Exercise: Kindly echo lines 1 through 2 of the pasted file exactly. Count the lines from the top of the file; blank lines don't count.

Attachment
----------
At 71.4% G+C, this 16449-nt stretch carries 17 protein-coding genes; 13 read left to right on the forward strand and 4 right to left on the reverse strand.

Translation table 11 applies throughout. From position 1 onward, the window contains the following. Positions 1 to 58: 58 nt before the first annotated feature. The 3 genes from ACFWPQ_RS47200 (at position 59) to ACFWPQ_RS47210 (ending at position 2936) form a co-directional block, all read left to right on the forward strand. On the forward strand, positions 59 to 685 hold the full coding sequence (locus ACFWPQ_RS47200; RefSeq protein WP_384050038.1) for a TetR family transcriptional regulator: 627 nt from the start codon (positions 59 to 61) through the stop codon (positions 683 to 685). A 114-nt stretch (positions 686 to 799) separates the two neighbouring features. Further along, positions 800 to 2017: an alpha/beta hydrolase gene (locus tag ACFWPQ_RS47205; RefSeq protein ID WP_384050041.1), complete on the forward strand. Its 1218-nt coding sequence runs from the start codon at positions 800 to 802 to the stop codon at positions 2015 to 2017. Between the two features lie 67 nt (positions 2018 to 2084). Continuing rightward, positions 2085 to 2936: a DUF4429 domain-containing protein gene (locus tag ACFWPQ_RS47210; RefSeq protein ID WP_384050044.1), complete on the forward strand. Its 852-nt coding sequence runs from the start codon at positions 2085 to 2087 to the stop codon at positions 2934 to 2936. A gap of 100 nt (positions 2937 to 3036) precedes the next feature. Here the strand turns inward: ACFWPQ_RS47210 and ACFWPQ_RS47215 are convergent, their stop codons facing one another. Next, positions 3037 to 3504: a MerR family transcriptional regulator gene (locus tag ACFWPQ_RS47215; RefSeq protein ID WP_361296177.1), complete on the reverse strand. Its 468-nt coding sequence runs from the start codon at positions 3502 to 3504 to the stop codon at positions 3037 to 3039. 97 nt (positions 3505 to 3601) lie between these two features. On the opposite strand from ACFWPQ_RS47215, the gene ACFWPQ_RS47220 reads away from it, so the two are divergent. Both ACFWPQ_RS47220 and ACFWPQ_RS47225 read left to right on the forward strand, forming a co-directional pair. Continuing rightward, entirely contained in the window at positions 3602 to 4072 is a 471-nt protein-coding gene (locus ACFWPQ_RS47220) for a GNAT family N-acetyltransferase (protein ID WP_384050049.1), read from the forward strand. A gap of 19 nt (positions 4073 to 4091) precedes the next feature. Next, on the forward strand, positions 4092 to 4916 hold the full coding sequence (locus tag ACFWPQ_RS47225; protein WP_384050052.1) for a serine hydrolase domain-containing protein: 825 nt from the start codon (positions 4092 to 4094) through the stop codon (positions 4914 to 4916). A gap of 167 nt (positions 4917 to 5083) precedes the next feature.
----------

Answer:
At 71.4% G+C, this 16449-nt stretch carries 17 protein-coding genes; 13 read left to right on the forward strand and 4 right to left on the reverse strand.

Translation table 11 applies throughout. From position 1 onward, the window contains the following. Positions 1 to 58: 58 nt before the first annotated feature. The 3 genes from ACFWPQ_RS47200 (at position 59) to ACFWPQ_RS47210 (ending at position 2936) form a co-directional block, all read left to right on the forward strand. On the forward strand, positions 59 to 685 hold the full coding sequence (locus ACFWPQ_RS47200; RefSeq protein WP_384050038.1) for a TetR family transcriptional regulator: 627 nt from the start codon (positions 59 to 61) through the stop codon (positions 683 to 685). A 114-nt stretch (positions 686 to 799) separates the two neighbouring features. Further along, positions 800 to 2017: an alpha/beta hydrolase gene (locus tag ACFWPQ_RS47205; RefSeq protein ID WP_384050041.1), complete on the forward strand. Its 1218-nt coding sequence runs from the start codon at positions 800 to 802 to the stop codon at positions 2015 to 2017. Between the two features lie 67 nt (positions 2018 to 2084). Continuing rightward, positions 2085 to 2936: a DUF4429 domain-containing protein gene (locus tag ACFWPQ_RS47210; RefSeq protein ID WP_384050044.1), complete on the forward strand. Its 852-nt coding sequence runs from the start codon at positions 2085 to 2087 to the stop codon at positions 2934 to 2936. A gap of 100 nt (positions 2937 to 3036) precedes the next feature. Here the strand turns inward: ACFWPQ_RS47210 and ACFWPQ_RS47215 are convergent, their stop codons facing one another. Next, positions 3037 to 3504: a MerR family transcriptional regulator gene (locus tag ACFWPQ_RS47215; RefSeq protein ID WP_361296177.1), complete on the reverse strand. Its 468-nt coding sequence runs from the start codon at positions 3502 to 3504 to the stop codon at positions 3037 to 3039. 97 nt (positions 3505 to 3601) lie between these two features. On the opposite strand from ACFWPQ_RS47215, the gene ACFWPQ_RS47220 reads away from it, so the two are divergent. Both ACFWPQ_RS47220 and ACFWPQ_RS47225 read left to right on the forward strand, forming a co-directional pair. Continuing rightward, entirely contained in the window at positions 3602 to 4072 is a 471-nt protein-coding gene (locus ACFWPQ_RS47220) for a GNAT family N-acetyltransferase (protein ID WP_384050049.1), read from the forward strand. A gap of 19 nt (positions 4073 to 4091) precedes the next feature. Next, on the forward strand, positions 4092 to 4916 hold the full coding sequence (locus tag ACFWPQ_RS47225; protein WP_384050052.1) for a serine hydrolase domain-containing protein: 825 nt from the start codon (positions 4092 to 4094) through the stop codon (positions 4914 to 4916). A gap of 167 nt (positions 4917 to 5083) precedes the next feature.